From three to four: a quantum leap in few-body physics

April 7, 2009
Extended Efimov scenario describing a universal system of four identical bosons; Energies are plotted as a function of the inverse scattering length. The red solid lines illustrate the pairs of universal tetramer states associated with each Efimov trimer. In the four-body pictures, the Efimov trimers give rises to an infinite sequence of trimer-atom thresholds (green dotted lines). Picture: Jose D'Incao

Scientists from the University of Innsbruck, Austria, led by Rudolf Grimm offer new insights into the extremely complex few-body problem. For the first time, the quantum physicists provide evidence of universal four-body states that are closely connected to Efimov states, in an ultracold sample of cesium atoms. The scientists have just published their findings in the journal Physical Review Letters.

In 2007 and 2008 two groups of theoretical physicists (Hammer and Platter, and von Stecher, D’Incao, and Greene) predicted the existence of universal four-body states that are closely tied to Efimov trimer states. Now, a team of scientists of the Institute for Experimental Physics of the University of Innsbruck, Austria, has proven these states experimentally in an ultracold gas of cesium atoms.

At particular energy separations from an Efimov state, they found two four-body loss resonances, which are a strong evidence for the existence of a pair of four-body states closely tied to Efimov trimers. "Ultracold atomic clouds provide a very good system to study these few-body phenomena in experiments," Francesca Ferlaino says, "because we are able to accurately control the interaction conditions and, thus, the separation between the ."

Few-body problems are among the most difficult ones in physics and for centuries the cleverest minds have been engaged in looking for solutions to the problems that arise in this field. Today it takes comprehensive experiments and an enormous numerical computing effort to solve the problems. The scientific world has now made an important step towards finding simple laws for the complex relations between several interacting objects.

The starting point was the discovery of the Russian physicist Vitali Efimov at the beginning of the 1970s, who predicted the existence of an infinite series of universal three-body quantum states. One of the remarkable properties is the fact that three particles bind to form a weakly bound entity - a trimer - while a dimer of the same particles is not formed. In 2006, 35 years after Efimov presented his paradigm, scientists led by Rudolf Grimm succeeded in proving the phenomenon experimentally and the research on Efimov states has now become a field of research in its own right in the physics of ultracold atoms.

The Innsbruck scientists report on their findings in the journal . The project is supported by the Austrian Science Fund (FWF). The successful Italian physicist Francesca Ferlaino, who has worked as a junior scientist in Rudolf Grimm’s group for three years, is supported by the Lise-Meitner program of the Austrian Science Fund. She has started to establish her own research group at the Institute for Experimental Physics of the University of Innsbruck.

More information: Evidence for Universal Four-Body States Tied to an Efimov Trimer. Ferlaino F, Knoop S, Berninger M, Harm W, D’Incao JP, Nägerl HC, and Grimm R. Phys. Rev. Lett. 102, 140401 (2009)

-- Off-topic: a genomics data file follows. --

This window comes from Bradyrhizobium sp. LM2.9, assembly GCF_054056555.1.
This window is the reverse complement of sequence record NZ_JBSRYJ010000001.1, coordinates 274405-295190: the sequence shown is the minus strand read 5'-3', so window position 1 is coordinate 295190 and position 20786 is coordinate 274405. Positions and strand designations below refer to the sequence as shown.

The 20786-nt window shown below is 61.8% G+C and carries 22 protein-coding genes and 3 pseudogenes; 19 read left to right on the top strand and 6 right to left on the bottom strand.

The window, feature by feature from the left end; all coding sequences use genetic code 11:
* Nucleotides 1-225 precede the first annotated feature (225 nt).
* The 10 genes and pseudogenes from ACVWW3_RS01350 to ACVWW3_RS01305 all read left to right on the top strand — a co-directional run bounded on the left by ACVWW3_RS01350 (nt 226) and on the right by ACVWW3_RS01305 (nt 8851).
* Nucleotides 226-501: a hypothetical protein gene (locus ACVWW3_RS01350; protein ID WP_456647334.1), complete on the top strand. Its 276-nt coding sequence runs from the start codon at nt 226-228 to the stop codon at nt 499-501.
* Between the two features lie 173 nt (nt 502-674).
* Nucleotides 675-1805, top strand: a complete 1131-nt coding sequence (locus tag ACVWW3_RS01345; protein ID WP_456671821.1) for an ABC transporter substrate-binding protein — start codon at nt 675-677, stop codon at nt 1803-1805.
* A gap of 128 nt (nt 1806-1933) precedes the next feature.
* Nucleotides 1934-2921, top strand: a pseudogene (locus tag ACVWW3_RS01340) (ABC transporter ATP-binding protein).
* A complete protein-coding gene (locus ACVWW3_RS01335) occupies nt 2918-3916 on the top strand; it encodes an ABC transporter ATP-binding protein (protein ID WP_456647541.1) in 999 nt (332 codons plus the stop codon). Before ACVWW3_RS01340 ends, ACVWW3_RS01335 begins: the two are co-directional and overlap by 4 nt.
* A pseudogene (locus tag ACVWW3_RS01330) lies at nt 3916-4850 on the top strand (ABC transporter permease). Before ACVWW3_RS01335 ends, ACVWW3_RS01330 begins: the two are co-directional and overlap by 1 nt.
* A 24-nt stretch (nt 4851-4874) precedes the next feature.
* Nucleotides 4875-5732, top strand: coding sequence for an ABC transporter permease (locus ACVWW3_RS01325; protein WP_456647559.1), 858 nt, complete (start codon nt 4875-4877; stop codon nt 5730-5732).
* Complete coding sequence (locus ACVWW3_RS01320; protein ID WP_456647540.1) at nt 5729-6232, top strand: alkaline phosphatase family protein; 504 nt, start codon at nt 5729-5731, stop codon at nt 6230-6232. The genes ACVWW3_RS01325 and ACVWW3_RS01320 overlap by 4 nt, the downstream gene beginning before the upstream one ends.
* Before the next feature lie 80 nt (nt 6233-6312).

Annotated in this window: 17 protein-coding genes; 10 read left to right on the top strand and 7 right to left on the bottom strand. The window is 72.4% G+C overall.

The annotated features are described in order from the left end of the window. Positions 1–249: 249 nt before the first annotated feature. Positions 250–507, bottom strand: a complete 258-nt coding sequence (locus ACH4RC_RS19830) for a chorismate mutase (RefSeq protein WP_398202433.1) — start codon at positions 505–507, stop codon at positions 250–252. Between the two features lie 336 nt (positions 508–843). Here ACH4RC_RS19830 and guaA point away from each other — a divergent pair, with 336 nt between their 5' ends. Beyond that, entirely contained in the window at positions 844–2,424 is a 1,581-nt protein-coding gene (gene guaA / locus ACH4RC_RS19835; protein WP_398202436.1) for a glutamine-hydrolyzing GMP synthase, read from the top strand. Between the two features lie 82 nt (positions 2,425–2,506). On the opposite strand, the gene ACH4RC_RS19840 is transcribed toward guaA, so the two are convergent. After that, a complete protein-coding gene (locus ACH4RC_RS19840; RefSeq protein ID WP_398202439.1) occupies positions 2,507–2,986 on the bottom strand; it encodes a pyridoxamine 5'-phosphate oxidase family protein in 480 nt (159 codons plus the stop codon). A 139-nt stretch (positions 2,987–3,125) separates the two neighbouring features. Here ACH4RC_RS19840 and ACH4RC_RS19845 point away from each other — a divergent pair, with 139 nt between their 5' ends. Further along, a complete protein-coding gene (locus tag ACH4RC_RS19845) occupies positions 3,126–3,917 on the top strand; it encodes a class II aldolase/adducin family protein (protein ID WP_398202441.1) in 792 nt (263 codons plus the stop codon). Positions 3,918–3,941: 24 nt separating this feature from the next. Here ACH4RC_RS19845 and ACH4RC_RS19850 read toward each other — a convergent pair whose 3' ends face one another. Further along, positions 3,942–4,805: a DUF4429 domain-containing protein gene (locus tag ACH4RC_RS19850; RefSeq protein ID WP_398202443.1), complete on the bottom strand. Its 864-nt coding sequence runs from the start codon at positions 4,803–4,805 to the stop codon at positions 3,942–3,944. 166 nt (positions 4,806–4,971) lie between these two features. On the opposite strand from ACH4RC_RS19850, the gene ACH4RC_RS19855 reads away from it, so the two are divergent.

See also: Viewpoint: Ultracold experiments strike universal physics—again. B. D. Esry. Physics 2, 26 (2009)

Provided by University of Innsbruck

Explore further: Observing the Quantum Hall Effect in 'Real' Space

Related Stories

Observing the Quantum Hall Effect in 'Real' Space

January 12, 2009

( -- When water transforms into steam, or magnetized iron changes to demagnetized iron, Katsushi Hashimoto explains to, a phase transition is taking place: “Classical phase transitions…often share ...

Recommended for you

Fusion reactors 'economically viable' say experts

October 2, 2015

Fusion reactors could become an economically viable means of generating electricity within a few decades, and policy makers should start planning to build them as a replacement for conventional nuclear power stations, according ...

Iron-gallium alloy shows promise as a power-generation device

September 29, 2015

An alloy first made nearly two decades ago by the U. S. Navy could provide an efficient new way to produce electricity. The material, dubbed Galfenol, consists of iron doped with the metal gallium. In new experiments, researchers ...

Extending a battery's lifetime with heat

October 1, 2015

Don't go sticking your electronic devices in a toaster oven just yet, but for a longer-lasting battery, you might someday heat them up when not in use. Over time, the electrodes inside a rechargeable battery cell can grow ...

Invisibility cloak might enhance efficiency of solar cells

September 30, 2015

Success of the energy turnaround will depend decisively on the extended use of renewable energy sources. However, their efficiency partly is much smaller than that of conventional energy sources. The efficiency of commercially ...

Scientists produce status check on quantum teleportation

September 30, 2015

Mention the word 'teleportation' and for many people it conjures up "Beam me up, Scottie" images of Captain James T Kirk. But in the last two decades quantum teleportation – transferring the quantum structure of an object ...


Adjust slider to filter visible comments by rank

Display comments: newest first

not rated yet Apr 08, 2009
nice article, i GUESS! Wish i knew what the hell its talking about!

Apr 10, 2009
This comment has been removed by a moderator.
Apr 10, 2009
This comment has been removed by a moderator.

Please sign in to add a comment. Registration is free, and takes less than a minute. Read more

Click here to reset your password.
Sign in to get notified via email when new comments are made.